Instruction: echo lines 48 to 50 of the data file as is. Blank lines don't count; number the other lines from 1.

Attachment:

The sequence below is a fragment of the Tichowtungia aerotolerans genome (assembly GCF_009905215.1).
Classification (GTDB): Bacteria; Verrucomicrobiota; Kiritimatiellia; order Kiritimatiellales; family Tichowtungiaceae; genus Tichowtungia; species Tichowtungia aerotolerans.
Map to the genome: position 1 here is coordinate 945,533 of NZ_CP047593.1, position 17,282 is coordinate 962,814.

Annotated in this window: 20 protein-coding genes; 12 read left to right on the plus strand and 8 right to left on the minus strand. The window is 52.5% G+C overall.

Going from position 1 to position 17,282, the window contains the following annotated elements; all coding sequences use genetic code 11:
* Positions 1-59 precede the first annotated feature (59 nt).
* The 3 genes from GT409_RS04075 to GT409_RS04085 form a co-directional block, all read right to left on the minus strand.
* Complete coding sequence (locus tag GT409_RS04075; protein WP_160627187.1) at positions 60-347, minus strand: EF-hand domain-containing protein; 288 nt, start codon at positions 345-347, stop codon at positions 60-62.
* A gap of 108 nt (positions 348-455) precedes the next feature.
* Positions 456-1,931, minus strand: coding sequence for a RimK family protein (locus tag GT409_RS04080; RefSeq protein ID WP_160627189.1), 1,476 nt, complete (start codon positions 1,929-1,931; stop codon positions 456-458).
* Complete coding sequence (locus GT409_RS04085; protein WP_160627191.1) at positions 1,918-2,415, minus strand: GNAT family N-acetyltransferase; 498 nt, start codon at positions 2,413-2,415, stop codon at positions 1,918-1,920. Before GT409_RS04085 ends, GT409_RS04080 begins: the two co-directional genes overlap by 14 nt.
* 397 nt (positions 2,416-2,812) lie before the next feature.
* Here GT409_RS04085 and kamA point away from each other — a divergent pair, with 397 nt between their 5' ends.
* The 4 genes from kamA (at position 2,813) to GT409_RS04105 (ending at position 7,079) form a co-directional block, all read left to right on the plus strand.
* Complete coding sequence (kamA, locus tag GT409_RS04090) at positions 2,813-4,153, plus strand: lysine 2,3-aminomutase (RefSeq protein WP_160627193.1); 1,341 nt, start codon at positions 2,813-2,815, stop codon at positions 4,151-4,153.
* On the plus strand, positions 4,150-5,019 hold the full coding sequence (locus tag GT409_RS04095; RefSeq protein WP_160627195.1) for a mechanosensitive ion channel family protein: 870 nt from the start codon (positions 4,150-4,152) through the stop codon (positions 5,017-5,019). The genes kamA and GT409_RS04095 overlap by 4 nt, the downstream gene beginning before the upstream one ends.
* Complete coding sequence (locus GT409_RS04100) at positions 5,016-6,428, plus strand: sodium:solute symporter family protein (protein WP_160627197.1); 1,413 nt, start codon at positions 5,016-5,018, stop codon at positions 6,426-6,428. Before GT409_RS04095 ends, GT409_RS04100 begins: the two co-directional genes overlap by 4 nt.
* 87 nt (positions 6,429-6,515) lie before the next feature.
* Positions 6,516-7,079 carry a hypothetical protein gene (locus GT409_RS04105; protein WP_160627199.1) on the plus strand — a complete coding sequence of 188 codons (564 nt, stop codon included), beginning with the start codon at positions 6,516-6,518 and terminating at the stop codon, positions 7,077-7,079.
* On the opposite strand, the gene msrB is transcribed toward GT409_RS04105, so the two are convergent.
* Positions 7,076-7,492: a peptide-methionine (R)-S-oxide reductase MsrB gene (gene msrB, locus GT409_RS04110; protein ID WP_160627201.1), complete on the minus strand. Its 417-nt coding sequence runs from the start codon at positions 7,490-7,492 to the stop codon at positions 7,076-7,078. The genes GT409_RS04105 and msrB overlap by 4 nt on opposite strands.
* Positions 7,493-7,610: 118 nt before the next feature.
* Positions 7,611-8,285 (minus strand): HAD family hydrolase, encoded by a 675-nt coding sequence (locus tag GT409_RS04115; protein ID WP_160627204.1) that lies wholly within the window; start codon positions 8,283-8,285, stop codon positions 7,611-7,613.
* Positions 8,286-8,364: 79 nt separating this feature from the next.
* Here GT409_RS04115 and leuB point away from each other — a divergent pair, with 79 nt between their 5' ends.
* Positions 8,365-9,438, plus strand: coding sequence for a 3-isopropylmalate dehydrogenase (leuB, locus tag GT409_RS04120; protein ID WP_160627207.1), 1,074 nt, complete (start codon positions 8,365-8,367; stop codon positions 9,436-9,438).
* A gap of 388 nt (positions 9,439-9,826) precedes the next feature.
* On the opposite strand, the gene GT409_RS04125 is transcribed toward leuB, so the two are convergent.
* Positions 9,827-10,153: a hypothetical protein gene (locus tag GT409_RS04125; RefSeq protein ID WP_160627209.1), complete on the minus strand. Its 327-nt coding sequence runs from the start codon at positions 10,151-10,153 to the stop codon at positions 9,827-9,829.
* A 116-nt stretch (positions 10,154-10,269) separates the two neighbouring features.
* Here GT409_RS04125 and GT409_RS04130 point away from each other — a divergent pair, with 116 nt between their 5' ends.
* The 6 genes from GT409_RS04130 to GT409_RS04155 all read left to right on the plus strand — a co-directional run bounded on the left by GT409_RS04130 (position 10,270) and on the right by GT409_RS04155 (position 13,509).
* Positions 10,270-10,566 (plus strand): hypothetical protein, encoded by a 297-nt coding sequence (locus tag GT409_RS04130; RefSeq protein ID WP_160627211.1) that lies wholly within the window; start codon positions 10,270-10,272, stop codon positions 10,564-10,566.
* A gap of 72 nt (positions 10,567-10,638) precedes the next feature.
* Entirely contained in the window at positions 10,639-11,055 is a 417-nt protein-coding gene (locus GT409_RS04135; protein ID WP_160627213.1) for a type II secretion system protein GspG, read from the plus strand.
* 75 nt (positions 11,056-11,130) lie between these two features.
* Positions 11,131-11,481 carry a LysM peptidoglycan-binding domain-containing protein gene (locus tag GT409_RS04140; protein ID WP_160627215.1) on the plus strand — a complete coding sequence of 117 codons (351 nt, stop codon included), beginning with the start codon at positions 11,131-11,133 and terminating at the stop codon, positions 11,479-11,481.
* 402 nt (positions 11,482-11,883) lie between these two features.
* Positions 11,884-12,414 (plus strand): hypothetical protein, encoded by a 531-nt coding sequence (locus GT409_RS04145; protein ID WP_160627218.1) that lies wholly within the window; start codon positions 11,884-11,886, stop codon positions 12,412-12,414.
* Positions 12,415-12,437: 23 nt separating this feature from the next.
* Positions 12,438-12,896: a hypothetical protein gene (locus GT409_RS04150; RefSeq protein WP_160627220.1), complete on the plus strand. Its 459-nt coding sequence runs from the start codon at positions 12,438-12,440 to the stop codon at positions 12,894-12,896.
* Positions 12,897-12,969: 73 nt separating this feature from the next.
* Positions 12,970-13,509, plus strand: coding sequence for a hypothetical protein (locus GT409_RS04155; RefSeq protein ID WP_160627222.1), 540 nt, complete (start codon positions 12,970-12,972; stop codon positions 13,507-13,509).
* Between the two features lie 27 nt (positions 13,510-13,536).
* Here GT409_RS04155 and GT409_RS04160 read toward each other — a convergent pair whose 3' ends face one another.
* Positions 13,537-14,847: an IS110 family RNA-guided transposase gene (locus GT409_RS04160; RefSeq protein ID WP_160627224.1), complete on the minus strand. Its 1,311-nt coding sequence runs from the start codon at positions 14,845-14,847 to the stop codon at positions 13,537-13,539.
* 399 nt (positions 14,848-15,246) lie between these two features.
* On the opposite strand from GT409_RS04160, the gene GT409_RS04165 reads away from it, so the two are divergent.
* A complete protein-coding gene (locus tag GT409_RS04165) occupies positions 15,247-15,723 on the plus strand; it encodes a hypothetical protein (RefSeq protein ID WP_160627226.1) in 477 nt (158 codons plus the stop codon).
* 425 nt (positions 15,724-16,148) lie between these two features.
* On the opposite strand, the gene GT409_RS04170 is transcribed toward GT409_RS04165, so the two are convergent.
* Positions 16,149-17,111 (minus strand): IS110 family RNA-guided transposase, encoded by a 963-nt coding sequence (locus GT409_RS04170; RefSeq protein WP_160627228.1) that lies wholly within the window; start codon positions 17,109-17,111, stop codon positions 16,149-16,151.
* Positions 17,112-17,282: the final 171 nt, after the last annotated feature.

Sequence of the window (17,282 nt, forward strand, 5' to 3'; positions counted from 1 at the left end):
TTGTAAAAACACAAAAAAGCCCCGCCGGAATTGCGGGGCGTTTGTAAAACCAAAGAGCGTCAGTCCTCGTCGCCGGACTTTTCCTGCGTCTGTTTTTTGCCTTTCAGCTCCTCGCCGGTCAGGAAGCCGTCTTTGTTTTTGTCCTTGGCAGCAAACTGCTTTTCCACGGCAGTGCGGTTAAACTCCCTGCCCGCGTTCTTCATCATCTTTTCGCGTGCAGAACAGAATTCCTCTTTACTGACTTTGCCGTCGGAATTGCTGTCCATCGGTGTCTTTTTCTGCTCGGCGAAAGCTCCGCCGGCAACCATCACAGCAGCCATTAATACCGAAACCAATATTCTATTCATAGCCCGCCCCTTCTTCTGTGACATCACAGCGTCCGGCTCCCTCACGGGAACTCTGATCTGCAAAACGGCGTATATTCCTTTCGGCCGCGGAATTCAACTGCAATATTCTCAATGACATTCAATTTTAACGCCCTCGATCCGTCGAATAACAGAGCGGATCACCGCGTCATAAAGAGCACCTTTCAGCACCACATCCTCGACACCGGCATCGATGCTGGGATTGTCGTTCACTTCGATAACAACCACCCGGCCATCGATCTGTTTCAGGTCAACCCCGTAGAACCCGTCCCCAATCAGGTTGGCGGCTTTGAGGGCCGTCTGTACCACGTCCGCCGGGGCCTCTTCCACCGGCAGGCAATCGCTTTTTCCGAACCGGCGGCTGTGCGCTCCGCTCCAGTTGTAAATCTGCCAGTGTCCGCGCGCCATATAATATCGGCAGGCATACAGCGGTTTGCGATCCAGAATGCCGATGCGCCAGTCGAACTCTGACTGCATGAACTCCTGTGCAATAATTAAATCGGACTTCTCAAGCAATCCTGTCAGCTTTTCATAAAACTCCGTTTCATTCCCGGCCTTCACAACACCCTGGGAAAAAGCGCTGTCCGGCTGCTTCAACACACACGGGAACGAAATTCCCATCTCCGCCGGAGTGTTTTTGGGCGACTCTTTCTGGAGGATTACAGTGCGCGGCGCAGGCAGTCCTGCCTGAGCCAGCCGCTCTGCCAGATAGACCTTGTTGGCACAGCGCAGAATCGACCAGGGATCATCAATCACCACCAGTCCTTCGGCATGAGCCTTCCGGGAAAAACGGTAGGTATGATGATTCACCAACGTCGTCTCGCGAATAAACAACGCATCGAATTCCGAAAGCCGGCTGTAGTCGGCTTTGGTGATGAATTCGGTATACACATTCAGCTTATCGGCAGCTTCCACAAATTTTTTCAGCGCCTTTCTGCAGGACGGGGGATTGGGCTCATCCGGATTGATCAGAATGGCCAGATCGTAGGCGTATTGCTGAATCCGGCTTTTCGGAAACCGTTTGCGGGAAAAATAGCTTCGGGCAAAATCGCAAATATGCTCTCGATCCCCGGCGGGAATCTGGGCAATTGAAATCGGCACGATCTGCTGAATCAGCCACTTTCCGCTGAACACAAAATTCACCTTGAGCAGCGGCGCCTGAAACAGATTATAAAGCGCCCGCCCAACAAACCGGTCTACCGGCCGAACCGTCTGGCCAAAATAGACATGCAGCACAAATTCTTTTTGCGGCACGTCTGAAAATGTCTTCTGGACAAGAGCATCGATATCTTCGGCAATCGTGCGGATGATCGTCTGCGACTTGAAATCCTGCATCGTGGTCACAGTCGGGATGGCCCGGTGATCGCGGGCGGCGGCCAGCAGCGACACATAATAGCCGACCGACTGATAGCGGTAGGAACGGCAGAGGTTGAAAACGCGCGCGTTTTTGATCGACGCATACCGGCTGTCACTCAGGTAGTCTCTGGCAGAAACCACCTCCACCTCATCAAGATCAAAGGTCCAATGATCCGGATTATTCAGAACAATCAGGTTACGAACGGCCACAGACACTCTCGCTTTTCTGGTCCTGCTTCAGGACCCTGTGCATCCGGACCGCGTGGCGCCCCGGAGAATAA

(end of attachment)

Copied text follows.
* On the opposite strand from GT409_RS04160, the gene GT409_RS04165 reads away from it, so the two are divergent.
* A complete protein-coding gene (locus tag GT409_RS04165) occupies positions 15,247-15,723 on the plus strand; it encodes a hypothetical protein (RefSeq protein ID WP_160627226.1) in 477 nt (158 codons plus the stop codon).
* 425 nt (positions 15,724-16,148) lie between these two features.